The instruction to give a geṭ is midʾorayta (from the Torah) and not a rabbinical ordinance. It derives from Deut. 24:1 which states that if a man wishes to divorce his wife then וְכָ֨תַב לָ֜הּ סֵ֤פֶר כְּרִיתֻת֙ וְנָתַ֣ן בְּיָדָ֔הּ וְשִׁלְּחָ֖הּ מִבֵּיתֽוֹ (‘he writes her a bill of divorcement [lit. document of cutting] and gives it into her hand and sends her from his house’). ספר כריתת is the difficult phrase here and the extant Targumim all translate this differently and in a way that are strikingly familiar given the above Mishna and the text of the modern geṭ. Onqelos translates as גַט פִיטוּרִין (‘a bill of release’). Targum Neofiti, however, renders אגרת שׁיבוקין (‘a letter of leaving’) and finally Targum Pseudo-Jonathan refers to this as ספר תירוכין (‘a document of divorce’). That the Mishna refers to all three suggests that for this verse at least, all three of these targumic variants were in circulation at the time.25

Given the order presented in the Mishna, we might expect our practice geṭ and Maimonides’ model to finish in this way,26  except that they do not. The order is different, with the last two elements swopped over, reading instead וגט פתורין ואגרת שבוקין. Indeed, examining the Cambridge corpus, this order is the standard. Only three – T-S 10J2.8, T-S 13J6.28 and T-S 10J3.2 (a very partial fragment) – do have the order of the Mishna and modern texts. Conversely three others, T-S 10J2.37, T-S 10J3.11 and T-S NS J282, jumble the order further, bringing instead גט פתורין וספר תירוכין ואגרת שבוקין.

 

detail from MS T-S 13J6.28

Detail from T-S 13J6.28, the neatest written divorce deed that most resembles modern examples27

 

 

detail from MS T-S 10J2.37.1

Detail from T-S 10J2.37 showing the ‘jumbled’ order28

 

It is clear that, despite the Mishna’s direct instruction, variants circulated. This is even in evidence in what is held to be the oldest extant geṭ – Mur. 19 – found in Wadi Murabaʿat29 and dated (by Benoit, Milik and De Vaux) to the Roman period, 111 CE. It provides the most ancient text of an actual geṭ that we have. The writing was written in an extreme cursive by an unskilled scribe and is hard to decipher with its frequent allographs for the same letter and the many holes in the papyrus fragment.

 

MS Mur 19

A detail from Mur. 19 including lines 7 and 8

 

Both Milik and Yardeni have made attempts at decipherment, though with some elements of disagreement. But the section we are interested in is clearer. In lines 7–8 we have spr trkyn wgṭ šbqyn and similarly in 20–21, s[p]r trkyn wgṭ šbq[yn],30  i.e. in this ancient geṭ we have ספר תרכין וגט שבקין, with a jumbling of the Targumic renditions.31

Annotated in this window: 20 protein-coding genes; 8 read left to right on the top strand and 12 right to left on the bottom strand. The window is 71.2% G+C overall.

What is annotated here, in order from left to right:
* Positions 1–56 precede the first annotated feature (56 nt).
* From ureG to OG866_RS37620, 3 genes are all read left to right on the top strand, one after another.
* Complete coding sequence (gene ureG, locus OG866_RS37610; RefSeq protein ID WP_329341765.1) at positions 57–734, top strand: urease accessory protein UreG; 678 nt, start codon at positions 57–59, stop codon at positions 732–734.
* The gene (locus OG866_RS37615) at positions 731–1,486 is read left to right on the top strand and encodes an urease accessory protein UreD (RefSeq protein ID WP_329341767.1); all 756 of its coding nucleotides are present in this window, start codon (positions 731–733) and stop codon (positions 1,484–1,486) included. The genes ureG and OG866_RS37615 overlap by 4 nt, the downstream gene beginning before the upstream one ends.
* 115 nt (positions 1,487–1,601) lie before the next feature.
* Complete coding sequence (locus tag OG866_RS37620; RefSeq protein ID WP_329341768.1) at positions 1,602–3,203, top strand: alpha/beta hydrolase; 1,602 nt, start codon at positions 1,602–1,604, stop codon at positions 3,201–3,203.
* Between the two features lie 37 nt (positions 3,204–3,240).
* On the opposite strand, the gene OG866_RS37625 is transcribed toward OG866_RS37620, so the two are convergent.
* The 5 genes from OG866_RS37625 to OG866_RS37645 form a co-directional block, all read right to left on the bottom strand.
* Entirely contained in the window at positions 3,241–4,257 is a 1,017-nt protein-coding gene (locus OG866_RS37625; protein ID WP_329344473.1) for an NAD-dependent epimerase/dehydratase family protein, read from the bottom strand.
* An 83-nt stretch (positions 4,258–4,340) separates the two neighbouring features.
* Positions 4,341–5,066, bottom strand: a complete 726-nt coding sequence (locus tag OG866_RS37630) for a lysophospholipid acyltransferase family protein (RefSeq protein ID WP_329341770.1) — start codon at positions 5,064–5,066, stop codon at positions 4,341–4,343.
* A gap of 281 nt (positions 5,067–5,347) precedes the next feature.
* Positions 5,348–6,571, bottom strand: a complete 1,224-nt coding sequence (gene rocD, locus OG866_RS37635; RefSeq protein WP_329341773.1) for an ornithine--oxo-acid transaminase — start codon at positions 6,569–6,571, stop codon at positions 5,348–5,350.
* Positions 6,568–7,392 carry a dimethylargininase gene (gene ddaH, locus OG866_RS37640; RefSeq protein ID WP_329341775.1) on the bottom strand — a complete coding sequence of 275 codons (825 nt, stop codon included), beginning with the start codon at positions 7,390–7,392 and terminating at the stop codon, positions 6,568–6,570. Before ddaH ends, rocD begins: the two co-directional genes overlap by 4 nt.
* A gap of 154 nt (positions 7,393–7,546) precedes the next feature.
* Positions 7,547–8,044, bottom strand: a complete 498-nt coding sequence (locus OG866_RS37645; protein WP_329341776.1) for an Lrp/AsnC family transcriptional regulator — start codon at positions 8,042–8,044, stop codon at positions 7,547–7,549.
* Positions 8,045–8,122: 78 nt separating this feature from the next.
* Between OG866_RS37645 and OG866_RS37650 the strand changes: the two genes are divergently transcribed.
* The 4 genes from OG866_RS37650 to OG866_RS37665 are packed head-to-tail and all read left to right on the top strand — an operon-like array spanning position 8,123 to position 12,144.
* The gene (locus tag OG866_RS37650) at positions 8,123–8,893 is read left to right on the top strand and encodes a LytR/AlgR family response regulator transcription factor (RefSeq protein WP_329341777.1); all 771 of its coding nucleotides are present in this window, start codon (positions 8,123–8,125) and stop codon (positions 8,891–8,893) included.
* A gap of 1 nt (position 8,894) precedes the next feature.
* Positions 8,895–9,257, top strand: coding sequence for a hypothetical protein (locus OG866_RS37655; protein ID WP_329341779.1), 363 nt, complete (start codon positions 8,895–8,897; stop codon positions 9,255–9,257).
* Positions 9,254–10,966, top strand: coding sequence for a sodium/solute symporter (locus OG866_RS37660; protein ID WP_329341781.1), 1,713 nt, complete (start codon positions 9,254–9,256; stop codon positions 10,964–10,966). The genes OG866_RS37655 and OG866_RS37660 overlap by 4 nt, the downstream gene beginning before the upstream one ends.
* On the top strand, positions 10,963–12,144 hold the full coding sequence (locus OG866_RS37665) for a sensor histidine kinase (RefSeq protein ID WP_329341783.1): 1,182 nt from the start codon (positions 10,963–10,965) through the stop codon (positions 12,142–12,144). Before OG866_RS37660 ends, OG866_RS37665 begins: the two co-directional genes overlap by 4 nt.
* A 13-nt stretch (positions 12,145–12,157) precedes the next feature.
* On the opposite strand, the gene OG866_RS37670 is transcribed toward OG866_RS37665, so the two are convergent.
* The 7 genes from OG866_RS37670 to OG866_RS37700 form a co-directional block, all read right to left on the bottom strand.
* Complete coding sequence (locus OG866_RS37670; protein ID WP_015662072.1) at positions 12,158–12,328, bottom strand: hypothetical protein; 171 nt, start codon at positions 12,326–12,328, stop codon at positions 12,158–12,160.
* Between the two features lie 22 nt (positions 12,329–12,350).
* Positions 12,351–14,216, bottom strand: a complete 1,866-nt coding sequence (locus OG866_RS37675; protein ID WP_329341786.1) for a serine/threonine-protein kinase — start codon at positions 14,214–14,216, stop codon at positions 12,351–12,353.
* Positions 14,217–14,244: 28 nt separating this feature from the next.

Whilst our Genizah geṭ is 12 lines, one large difference between its layout and the modern interpretation (see below) is the spacing between lines, the lengthening of the ascender of the lamed, and the creating of an elongated letter nun. This is designed to ensure that no one can insert any extra text in between the lines, in what is a legal document. When first learning this, I always wondered why they insisted on expanded line spacing when normal line spacing would have achieved the same and obviated the need for the long lamed and nun. The giṭṭin from the Genizah clearly ignore this expanded spacing.

 

An example of a modern get

An example of a modern divorce deed that I wrote a few years ago (with the names digitally removed)32 

 

Additionally, modern giṭṭin end with the phrase כדת משה וישראל (according to the law of Moses and Israel) stretched across one full line of the 12 permitted. Neither our scribe nor Maimonides seem to have any use for that, as it was clearly obvious and possibly redundant. This is therefore excluded from our FOTM. However, this absence is, it seems, also rare, since where extant, this phrase is only absent in a further four giṭṭin; the norm in the Genizah corpus I have examined was to include it.33  One geṭ, rather interestingly, does provide a slightly different ending, T-S 10J2.3 instead includes כדת משה ויהודאיים (according to the law of Moses and the Jews).34

 

detail from T-S 10J2.3

A detail from T-S 10J2.3

 

It would thus appear then that the text of giṭṭin was not as fixed as one might be led to believe, though our anonymous scribe was largely in step with the practice of the period.